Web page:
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What’s more, we see a lot of people describe Bluetooth audio as awful, and this is rather harsh. It’s true that it isn’t as high-quality as wired audio as there’s still data loss, but Bluetooth quality is good enough for most general consumers. High-quality Bluetooth codecs have come a long way since their inception, and even the standard SBC codec has made headway. We’re at a wireless audio inflection point what with the advent of Bluetooth LE Audio and the LC3 codec. Again, this isn’t to say wired audio has lost is place; quite the contrary, it’s impassioned followers are clutching their cables tighter than ever, but saying Bluetooth streaming is “awful” is just hyperbole in 2020.

The point I’m trying to make here is that if wired headphones are still better than their wireless counterparts, the quality gap between them is growing smaller every day.

3) Battery life is great (for headphones, earbuds are another story)

A picture of the Bose Noise Cancelling Bluetooth Headphones 700 on black surface.

Wireless headphones can house huge battery cells for all-day play.

While I know charging yet another battery might sound like a pain, all portable products of convenience come at a cost: want a wireless desktop? Get ready to charge your mouse and keyboard. Smartphone, laptop, Nike AirMags: everything fun and convenient needs a battery. The same is true for audio.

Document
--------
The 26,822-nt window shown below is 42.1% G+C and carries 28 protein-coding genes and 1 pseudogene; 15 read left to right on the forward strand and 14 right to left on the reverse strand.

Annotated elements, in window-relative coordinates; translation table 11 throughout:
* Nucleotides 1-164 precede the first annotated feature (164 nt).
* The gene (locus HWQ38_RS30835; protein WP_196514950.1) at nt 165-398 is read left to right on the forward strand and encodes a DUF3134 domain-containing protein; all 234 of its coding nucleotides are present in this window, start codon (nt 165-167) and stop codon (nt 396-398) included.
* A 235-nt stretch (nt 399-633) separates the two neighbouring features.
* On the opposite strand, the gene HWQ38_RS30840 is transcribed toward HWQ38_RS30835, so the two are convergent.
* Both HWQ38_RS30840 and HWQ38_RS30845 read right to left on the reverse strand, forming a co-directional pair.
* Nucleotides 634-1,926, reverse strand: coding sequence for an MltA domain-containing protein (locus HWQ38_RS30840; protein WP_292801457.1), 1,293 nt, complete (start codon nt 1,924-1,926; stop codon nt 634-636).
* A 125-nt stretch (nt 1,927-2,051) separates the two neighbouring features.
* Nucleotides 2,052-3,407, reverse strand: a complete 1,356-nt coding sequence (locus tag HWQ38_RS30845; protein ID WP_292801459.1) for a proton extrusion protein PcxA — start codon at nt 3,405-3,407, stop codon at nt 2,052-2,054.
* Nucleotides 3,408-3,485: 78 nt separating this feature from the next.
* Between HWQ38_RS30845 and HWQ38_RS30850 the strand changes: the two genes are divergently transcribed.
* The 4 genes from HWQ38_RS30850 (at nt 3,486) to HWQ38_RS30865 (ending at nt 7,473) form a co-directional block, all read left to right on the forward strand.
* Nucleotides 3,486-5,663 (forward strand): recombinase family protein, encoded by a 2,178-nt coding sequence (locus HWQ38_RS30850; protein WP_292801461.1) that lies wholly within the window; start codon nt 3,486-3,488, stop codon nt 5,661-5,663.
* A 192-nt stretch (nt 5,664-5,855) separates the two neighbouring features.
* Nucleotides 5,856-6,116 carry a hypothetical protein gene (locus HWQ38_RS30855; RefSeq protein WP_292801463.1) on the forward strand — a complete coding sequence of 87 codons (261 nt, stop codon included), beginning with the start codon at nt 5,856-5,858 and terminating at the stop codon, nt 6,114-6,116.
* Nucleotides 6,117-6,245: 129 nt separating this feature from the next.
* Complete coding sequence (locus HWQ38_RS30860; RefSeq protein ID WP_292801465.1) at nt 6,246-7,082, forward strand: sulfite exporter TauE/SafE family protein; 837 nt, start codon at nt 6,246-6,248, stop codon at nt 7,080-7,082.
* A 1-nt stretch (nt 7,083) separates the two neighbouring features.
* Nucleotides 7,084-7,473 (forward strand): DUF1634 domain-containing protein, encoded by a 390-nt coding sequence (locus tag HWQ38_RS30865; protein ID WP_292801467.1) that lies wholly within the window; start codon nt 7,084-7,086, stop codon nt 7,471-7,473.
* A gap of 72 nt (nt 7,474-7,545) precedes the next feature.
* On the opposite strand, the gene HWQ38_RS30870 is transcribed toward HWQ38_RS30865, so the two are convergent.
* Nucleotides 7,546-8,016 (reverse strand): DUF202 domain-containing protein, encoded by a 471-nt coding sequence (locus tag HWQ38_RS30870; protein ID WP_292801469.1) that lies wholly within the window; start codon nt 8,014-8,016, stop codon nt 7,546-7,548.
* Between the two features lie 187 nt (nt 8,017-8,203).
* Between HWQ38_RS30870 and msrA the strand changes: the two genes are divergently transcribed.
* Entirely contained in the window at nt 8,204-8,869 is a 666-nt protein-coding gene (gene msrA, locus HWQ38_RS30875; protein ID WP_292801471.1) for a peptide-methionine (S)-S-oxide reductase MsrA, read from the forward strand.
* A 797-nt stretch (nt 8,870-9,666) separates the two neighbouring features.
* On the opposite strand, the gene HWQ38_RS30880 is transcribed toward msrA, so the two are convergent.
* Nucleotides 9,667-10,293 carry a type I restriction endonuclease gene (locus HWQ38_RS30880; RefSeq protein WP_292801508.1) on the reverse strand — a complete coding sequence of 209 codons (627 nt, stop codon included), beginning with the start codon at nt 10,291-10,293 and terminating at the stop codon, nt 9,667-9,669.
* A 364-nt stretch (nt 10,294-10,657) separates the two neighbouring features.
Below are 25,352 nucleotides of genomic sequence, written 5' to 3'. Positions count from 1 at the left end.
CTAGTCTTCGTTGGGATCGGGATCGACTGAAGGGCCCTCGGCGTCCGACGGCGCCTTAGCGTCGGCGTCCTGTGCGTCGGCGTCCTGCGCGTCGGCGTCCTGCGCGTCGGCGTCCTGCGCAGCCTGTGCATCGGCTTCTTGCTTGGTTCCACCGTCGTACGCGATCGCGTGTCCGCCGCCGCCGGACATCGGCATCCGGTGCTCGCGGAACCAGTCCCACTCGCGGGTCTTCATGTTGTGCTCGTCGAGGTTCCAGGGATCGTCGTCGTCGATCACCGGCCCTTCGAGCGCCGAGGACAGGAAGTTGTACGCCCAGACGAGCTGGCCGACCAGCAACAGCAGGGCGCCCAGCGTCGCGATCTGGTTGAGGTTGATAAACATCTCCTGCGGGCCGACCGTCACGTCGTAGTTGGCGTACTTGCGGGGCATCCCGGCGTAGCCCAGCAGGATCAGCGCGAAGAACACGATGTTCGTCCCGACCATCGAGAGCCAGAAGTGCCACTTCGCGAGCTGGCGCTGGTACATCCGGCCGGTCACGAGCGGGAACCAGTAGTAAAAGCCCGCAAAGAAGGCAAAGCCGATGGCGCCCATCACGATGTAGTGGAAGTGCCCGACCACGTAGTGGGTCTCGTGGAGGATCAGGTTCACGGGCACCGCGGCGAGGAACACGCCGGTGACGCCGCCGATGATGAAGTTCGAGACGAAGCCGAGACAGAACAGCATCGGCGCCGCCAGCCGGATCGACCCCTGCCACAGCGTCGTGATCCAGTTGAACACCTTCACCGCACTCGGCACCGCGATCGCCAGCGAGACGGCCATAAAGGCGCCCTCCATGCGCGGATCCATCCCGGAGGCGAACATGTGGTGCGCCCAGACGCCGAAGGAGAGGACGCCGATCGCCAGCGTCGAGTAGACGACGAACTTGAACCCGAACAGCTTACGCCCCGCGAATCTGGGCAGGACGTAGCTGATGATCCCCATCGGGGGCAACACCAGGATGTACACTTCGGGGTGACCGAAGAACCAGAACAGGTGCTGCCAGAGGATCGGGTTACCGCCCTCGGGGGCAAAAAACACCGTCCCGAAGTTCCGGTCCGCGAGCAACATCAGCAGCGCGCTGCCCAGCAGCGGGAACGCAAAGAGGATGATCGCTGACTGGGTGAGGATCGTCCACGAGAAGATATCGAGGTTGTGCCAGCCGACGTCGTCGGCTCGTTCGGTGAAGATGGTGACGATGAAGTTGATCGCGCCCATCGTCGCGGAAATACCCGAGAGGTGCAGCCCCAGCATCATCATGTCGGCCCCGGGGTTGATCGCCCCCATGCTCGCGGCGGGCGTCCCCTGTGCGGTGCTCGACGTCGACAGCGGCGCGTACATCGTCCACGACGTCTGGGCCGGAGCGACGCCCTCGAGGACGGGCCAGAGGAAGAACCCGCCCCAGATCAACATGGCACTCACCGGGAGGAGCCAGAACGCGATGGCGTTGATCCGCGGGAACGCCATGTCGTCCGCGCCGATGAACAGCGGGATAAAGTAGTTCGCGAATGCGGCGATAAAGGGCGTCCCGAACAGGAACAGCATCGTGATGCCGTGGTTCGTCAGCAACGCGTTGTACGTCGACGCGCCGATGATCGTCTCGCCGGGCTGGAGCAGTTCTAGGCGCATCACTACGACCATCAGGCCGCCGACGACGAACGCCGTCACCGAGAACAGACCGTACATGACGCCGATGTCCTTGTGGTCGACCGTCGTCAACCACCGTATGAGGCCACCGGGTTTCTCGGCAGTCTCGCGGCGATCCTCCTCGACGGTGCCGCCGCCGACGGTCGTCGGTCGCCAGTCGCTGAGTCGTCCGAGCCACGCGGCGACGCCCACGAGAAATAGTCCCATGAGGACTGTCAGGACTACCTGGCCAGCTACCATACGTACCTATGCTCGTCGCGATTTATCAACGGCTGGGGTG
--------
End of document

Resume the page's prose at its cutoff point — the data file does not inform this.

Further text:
Fortunately though, the battery life of Bluetooth headphones can easily approach, if not exceed, the 20-hour mark, depending on the pair you buy. Wireless neckbuds supply 10 hours of playtime on a single charge; while true wireless earbuds are a bit more of a gamble: those battery cells are tiny, and deplete rapidly since they’re always cycling through charges.

Regardless, most all headphones provide more than enough playback for an entire day at the office, several trips to the gym or countless laps around the block (on a larger pair like the Sony WH-1000XM3 noise-cancelling headphones, you can easily get 20 hours). Considering you already have to charge half the stuff you take with you every day, what difference will plugging one more thing in really make?

With exceptional standby times on some products—I’ve picked up a pair of Plantronics on-ears after six months that still had a full battery—charging your headphones’ battery can be something you only have to do once a week or so. Not a bad price price to pay for being wireless all the time. Plus, plenty of larger wireless headphones allow you to simply connect them with a cable if the battery dies: win, win.

4) Keep your phone unlocked with Trusted Devices

A picture of the Sennheiser Momentum Wireless 3 Bluetooth headphonesin black, focused on the headband stitching.